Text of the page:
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The first problem we noticed is that variable substitutions strings
at the beginning of the line are ignored. The problem is that the
regular expression requires for at least one non-`\`

character before the variable substitution string. When the variable
substitution string is located at the beginning of the line, no such
character can be found before the variable substitutions strings can
be found. As a result, there is not a match.

To solve this problem, we can make use of the `^`

symbol, which indicates the beginning of line, and the conception of
alternation. Consider the regular expression
`(`

.
The first capturing is modified to match either a string of even
number of **^(?:\\\\)*|**.*?[^\\](?:\\\\)*)\$\{([a-zA-Z0-9.]+)\}`\`

slashed at the beginning of the line (through
the subexpression

, or a string of any
characters, followed by at least one non-**^(?:\\\\)***`\`

character and
optionally an even number of `\`

characters.

`substituteString`

, Take 3If we modify the test case to use the above regular expression, we
end up with TestRegex03.java.
Running the `main`

method, we have the following
output:

```
"abc" becomes "abc"
"a${abc}" becomes "aABC"
"${abc}" becomes "ABC"
"${abc}${defg}" becomes "ABC${defg}"
"${abc}z${defg}" becomes "ABCzDEFG"
"abc${abc}${defg}xyz" becomes "abcABC${defg}xyz"
"abc${abc}xy${defg}xyz" becomes "abcABCxyDEFGxyz"
"abc\${abc}xy\\${defg}xyz\\\${abc}xy" becomes "abc\${abc}xy\\DEFGxyz\\\${abc}xy"
"\${abc}xy\\${defg}xyz\\\${abc}xy" becomes "\${abc}xy\\DEFGxyz\\\${abc}xy"
"\\${abc}xy\\${defg}xyz\\\${abc}xy" becomes "\\ABCxy\\DEFGxyz\\\${abc}xy"
"\\${abc}\\${defg}xyz\\\${abc}xy" becomes "\\ABC\\${defg}xyz\\\${abc}xy"
"\\\${abc}xy\\${defg}xyz\\\${abc}xy" becomes "\\\${abc}xy\\DEFGxyz\\\${abc}xy"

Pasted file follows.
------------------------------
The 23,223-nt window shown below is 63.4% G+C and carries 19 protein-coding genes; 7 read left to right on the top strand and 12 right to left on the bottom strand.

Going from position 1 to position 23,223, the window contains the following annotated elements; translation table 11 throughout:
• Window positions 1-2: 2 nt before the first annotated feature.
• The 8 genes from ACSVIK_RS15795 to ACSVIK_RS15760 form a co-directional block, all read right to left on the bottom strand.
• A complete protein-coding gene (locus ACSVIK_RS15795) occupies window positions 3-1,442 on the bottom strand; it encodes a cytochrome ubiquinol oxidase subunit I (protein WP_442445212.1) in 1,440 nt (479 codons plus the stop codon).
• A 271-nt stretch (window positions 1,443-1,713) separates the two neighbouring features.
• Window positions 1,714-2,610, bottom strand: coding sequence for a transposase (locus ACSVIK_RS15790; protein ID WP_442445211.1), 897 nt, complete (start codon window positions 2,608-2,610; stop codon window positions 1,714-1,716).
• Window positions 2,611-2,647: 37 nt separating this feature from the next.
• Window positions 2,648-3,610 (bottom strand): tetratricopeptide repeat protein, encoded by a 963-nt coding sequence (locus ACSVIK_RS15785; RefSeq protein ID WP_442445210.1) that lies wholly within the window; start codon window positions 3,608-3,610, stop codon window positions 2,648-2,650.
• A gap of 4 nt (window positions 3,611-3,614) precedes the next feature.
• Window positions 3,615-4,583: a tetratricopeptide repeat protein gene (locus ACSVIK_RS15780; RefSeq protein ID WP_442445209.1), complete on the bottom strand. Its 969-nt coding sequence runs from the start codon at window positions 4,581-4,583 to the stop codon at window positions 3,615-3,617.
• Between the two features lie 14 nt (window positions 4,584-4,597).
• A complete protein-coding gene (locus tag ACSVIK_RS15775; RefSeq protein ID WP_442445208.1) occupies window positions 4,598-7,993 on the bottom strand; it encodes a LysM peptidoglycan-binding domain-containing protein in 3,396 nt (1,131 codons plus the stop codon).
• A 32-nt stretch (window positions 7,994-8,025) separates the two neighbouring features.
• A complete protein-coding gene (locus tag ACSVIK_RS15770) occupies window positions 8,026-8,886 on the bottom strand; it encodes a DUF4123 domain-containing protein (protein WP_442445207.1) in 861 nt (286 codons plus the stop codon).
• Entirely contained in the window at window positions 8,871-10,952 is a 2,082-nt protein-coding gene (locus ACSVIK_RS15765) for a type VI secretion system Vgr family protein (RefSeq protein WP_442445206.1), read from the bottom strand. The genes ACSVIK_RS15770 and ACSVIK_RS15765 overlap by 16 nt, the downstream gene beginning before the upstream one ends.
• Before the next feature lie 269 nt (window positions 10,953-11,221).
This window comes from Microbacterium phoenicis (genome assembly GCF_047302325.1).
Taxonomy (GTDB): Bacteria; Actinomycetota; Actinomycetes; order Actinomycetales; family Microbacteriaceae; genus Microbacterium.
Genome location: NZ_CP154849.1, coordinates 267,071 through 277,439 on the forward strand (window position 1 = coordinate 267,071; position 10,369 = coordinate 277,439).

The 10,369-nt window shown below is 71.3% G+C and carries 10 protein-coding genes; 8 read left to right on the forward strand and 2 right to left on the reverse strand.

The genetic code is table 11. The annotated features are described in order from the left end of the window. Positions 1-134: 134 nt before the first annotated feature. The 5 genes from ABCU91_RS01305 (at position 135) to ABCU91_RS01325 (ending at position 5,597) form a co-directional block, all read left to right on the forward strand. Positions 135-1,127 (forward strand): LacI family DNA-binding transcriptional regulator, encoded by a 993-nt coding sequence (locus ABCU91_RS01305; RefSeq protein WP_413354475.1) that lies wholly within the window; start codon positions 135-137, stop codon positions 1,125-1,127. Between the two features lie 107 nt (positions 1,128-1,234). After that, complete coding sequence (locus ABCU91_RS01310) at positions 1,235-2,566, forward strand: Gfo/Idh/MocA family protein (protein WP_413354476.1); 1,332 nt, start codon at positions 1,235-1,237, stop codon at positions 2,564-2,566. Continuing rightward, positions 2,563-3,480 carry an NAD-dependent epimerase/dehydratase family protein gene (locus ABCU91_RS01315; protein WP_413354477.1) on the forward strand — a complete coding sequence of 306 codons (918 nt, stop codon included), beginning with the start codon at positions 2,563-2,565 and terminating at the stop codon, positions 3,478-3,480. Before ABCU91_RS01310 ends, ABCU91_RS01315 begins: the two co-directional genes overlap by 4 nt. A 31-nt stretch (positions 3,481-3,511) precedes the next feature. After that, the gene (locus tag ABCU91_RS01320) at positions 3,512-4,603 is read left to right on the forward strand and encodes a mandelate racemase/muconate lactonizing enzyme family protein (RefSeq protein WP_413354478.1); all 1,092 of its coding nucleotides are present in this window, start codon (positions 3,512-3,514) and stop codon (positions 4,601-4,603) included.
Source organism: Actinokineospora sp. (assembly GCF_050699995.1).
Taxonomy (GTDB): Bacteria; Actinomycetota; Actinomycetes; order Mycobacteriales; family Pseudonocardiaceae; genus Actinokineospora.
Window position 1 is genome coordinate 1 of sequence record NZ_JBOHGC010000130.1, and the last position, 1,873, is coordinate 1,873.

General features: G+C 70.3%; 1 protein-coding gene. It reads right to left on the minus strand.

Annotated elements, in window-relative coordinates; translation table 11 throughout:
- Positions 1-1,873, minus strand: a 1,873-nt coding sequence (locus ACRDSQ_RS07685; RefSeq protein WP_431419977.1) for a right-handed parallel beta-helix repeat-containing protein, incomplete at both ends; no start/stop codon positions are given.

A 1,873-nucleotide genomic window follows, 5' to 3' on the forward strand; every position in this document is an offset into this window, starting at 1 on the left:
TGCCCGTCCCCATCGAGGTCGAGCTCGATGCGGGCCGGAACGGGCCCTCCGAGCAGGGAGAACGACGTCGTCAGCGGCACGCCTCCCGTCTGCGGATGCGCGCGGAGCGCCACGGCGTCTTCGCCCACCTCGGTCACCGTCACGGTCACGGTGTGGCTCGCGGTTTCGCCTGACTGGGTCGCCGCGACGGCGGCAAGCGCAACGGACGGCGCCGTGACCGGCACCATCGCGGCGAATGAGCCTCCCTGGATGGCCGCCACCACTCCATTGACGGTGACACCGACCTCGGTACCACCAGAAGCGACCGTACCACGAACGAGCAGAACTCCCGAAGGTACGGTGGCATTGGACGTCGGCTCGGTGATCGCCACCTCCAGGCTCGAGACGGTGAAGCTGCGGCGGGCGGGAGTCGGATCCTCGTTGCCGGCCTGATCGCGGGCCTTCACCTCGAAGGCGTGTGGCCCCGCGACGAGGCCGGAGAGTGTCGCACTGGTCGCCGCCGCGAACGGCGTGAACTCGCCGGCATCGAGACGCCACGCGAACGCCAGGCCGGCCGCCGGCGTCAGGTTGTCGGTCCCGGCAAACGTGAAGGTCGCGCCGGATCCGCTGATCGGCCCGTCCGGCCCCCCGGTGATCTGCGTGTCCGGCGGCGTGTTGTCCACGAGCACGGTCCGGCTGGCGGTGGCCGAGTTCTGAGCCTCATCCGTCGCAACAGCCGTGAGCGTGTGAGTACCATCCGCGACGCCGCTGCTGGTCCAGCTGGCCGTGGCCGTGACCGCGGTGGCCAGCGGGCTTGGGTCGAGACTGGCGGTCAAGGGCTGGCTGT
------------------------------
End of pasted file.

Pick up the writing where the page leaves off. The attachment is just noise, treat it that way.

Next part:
"\a\${abc}xy\\${defg}xyz\\\${abc}xy\\\lmn" becomes "\a\${abc}xy\\DEFGxyz\\\${abc}xy\\\lmn"
```

This is better, but there are still a few variable substitution strings that were ignored erroneously. We shall now look at how we can remedy that.

If we examine the output from `substituteString`

, Take
3, we notice that a variable substitution string that follows another
does not get properly substituted. The problem is that the regular
expression we have thus far expects the variable substitution string
to be preceded by at least the beginning of line or any character
other than a `\`

, for each substring it is supposed to
match. When a variable substitution string is followed immediately by
another, thus the second variable string will be matched by
`.*?`

, instead of `\$\{([a-zA-Z0-9.]+)\}`

as
desired.

The lookbehind quantifiers can come to the rescue in these cases. Lookahead and lookbehind quantifiers are "zero-width", in the sense "consume" the substring that they matched. The matched substring either constitutes a prefix or a suffix that lies outside of the string matched by the regular expression, or the same substring must be matched by another part of the regular expression. The lookahead and lookbehind quantifiers can be used to specify constraints on what must precede or follow a particular regular expression construct.

Consider the regular expression
`(^(?:\\\\)*|.*?[^\\](?:\\\\)*`

.
Here we added the subexpression **|(?<=})(?:\\\\)***)\$\{([a-zA-Z0-9.]+)\}

to
the alternation. The new subexpression is a positive lookbehind
quantifier, which means it will enforce the constraint that the string
**(?<=})(?:\\\\)***`}`

precedes whatever follows. Taken together the regular
expression matches any variable substitution string that are preceded
by either

- Beginning of line (optionally followed by an even number of the
`\`

character, - Any character sequence (matched reluctantly), followed by any
character except
`\`

(optionally followed by an even number of the`\`

character, or - The character
`}`

, which may be consumed by the regular expression (as part of the previous variable substitution string). This may be followed (optionally) by an even number of`\`

characters.

`substituteString`

, Take 4If we modify the test case to use the above regular expression, we
end up with TestRegex04.java.
Running the `main`

method, we have the following
output:

```
"abc" becomes "abc"
"a${abc}" becomes "aABC"
"${abc}" becomes "ABC"
"${abc}${defg}" becomes "ABCDEFG"
"${abc}z${defg}" becomes "ABCzDEFG"
"abc${abc}${defg}xyz" becomes "abcABCDEFGxyz"
"abc${abc}xy${defg}xyz" becomes "abcABCxyDEFGxyz"
"abc\${abc}xy\\${defg}xyz\\\${abc}xy" becomes "abc\${abc}xy\\DEFGxyz\\\${abc}xy"
"\${abc}xy\\${defg}xyz\\\${abc}xy" becomes "\${abc}xy\\DEFGxyz\\\${abc}xy"
"\\${abc}xy\\${defg}xyz\\\${abc}xy" becomes "\\ABCxy\\DEFGxyz\\\${abc}xy"
"\\${abc}\\${defg}xyz\\\${abc}xy" becomes "\\ABC\\DEFGxyz\\\${abc}xy"
"\\\${abc}xy\\${defg}xyz\\\${abc}xy" becomes "\\\${abc}xy\\DEFGxyz\\\${abc}xy"
"\a\${abc}xy\\${defg}xyz\\\${abc}xy\\\lmn" becomes "\a\${abc}xy\\DEFGxyz\\\${abc}xy\\\lmn"
```

Written by Mike Kwong